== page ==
The pain of loss and separation is an inevitable part of human life. There are many causes of grief – marital breakdown, unemployment, emigration, ageing, retirement, loss of good health and death. The loss through death of important members of family or friends is the ultimate cause of grief.
Berevement is a major life crisis, not in the sense that the outcome is necessarily disastrous but a crisis in the sense that life will never be the same again. Although things will be different, it is possible to work through grief and build a new and fulfilling life.
Grief is a normal and natural reaction to the death of a loved one. It has been likened to a raw open wound which will eventually heal but will always leave a scar. Few of us are prepared for the long journey through grief which is sometimes devastating, frightening and almost always lonely.
What is the grieving process?
The grieving process is experiencing the emotional reaction to loss, coming to accept the loss and learning to live again. While it follows certain patterns, it is unique to each individual. Some people will experience almost all the ‘symptoms’ associated with grief while others may experience only a few but at different intensities.
The first reaction to news of a death is usually one of shock, disbelief and numbness – even when the death is expected. These feelings are very normal and are nature’s way of gently sedating us and giving us time to begin to realize what has happened. These feelings may last a few hours or a few days. However, some bereaved continue about daily business accepting the fact that the death has taken place but not realizing it emotionally. It is necessary to talk about the circumstances of the death and, if possible, see the dead person or the coffin, and fully participate in all the rituals of the funeral.
As the numbness wears off the bereaved person experiences the pain of grief with all its physical and emotional symptoms. The extent of this pain will depend on who the person was – i.e. spouse, child, parent etc. , how close or strong the relationship was and how the person died. Whatever the level of grief it is important not to suppress any feelings that may arise. It is quite normal to feel very sad, anxious and fearful even though there is nothing tangible to fear. It may be that the bereaved depended on the deceased and therefore fear that they may not be able to manage alone. They may feel anxious about their own death and it will help to think and talk about it. Feelings of loneliness, helplessness, irritability, apathy and yearning for the dead person may be very strong. There can also be feelings of relief, especially if the death occurred after much suffering or a long period of illness requiring on-going care. If the deceased was overpowering or possessive the bereaved may experience a sense of freedom.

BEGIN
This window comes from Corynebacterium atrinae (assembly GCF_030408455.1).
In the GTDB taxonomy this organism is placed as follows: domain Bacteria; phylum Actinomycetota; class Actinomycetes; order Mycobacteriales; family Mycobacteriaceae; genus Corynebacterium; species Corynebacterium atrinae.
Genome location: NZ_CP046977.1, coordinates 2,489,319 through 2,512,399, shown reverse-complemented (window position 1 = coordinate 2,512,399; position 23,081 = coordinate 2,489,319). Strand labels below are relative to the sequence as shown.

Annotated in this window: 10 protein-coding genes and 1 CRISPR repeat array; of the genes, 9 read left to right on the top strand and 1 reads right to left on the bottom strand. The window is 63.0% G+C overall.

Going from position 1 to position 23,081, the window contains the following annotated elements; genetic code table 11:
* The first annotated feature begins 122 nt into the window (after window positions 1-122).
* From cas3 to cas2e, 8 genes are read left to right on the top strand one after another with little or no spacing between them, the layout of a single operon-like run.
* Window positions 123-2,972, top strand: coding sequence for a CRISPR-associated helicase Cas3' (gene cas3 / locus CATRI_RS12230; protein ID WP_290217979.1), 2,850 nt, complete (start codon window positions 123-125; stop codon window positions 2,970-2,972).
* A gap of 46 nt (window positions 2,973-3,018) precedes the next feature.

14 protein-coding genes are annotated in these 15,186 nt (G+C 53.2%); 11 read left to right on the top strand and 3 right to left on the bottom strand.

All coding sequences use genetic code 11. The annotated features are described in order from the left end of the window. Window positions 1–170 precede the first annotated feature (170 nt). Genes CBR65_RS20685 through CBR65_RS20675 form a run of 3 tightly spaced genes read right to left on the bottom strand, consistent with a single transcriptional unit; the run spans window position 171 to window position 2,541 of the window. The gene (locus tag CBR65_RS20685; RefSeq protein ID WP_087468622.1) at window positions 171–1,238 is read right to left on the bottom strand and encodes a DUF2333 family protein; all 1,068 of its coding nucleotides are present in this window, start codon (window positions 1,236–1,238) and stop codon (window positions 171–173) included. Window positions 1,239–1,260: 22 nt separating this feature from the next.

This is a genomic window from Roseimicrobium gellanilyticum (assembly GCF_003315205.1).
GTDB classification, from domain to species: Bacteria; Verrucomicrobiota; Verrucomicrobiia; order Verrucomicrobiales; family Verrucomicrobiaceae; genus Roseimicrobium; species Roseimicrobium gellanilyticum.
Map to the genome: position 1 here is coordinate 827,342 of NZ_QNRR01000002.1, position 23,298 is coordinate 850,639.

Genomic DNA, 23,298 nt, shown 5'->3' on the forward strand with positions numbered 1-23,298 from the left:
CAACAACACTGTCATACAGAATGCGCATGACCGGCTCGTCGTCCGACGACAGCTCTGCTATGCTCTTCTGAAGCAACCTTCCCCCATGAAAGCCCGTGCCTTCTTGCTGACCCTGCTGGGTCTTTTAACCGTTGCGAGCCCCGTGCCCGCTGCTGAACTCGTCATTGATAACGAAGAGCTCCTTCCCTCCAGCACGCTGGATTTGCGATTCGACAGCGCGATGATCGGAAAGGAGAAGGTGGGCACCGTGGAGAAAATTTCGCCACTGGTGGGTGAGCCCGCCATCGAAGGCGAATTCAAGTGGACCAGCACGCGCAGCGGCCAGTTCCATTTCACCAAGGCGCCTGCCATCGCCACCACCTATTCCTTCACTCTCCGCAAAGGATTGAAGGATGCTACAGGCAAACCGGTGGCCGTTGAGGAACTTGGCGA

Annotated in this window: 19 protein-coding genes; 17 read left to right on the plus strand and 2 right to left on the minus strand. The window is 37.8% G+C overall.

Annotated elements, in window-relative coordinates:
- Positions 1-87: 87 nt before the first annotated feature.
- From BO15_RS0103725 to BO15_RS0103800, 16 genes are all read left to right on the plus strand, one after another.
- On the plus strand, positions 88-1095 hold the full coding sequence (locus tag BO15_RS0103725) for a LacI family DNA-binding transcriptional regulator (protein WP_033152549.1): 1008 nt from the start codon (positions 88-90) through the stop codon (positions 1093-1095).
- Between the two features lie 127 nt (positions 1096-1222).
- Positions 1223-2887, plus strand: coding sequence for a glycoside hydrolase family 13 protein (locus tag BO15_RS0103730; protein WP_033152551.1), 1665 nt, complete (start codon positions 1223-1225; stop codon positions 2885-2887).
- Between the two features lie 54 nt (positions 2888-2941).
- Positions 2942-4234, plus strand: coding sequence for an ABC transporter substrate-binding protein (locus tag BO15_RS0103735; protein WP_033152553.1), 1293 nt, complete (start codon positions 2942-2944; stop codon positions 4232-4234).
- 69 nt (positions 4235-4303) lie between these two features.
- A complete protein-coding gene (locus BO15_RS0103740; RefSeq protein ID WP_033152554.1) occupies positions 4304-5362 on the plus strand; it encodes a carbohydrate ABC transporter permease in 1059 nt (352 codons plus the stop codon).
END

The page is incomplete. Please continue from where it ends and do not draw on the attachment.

Anger, too, is common during grief and may be so strong and frightening as to make people think that they are losing control. The anger may be directed against medical personnel, God, themselves or even against the person who has died. Suppressed anger can destroy a person.
Regrets and self blame about things left undone or words left unspoken may contribute to feelings of guilt. Usually when these feelings are examined, it is found that everything that could be done was in fact done. However, there are occasions when there is a valid reason for guilt and, in these instances, the bereaved needs to acknowledge the guilt and realize that no one is perfect and accept forgiveness.
There are often physical symptoms, usually temporary, that grieving people experience. Some of the most common are – disturbed appetite and sleep patterns, hollowness in the stomach, nausea, tightness in the chest and throat, over-sensitivity to noise, breathlessness, muscle weakness, lack of energy, dryness of mouth and pain which is often hard to describe. They may find themselves behaving in an absent minded way and may find it difficult to mix with other people. There is often a tremendous sense of confusion, with difficulty in concentrating or putting order to one’s thoughts. Dreaming of the deceased is also very common, and some people have a strong sense of the presence of the deceased. If medical advice is sought at this time, it is wise to tell of the bereavement.
Another phase of grieving is adjusting to an environment in which the deceased is missing – which may mean a change in responsibilities and developing new skills.
“Will I Recover?”
Yes, provided you work through the pain of your grief and accept that there is no fixed time scale. Experience of those working with the bereaved has shown that even those in the greatest depths of despair – those who have truly believed that the sun would never shine again – have, with time and effort, recovered to lead full and rewarding lives.
“What Do I Need To Do?”
Suppressing your grief will not make it go away. Friends and well wishers may seek to distract you from your grief because it is uncomfortable for them. It takes courage to grieve as it is often difficult and painful. You need to be encouraged to talk about your feelings with someone who will listen in a caring and confidential way.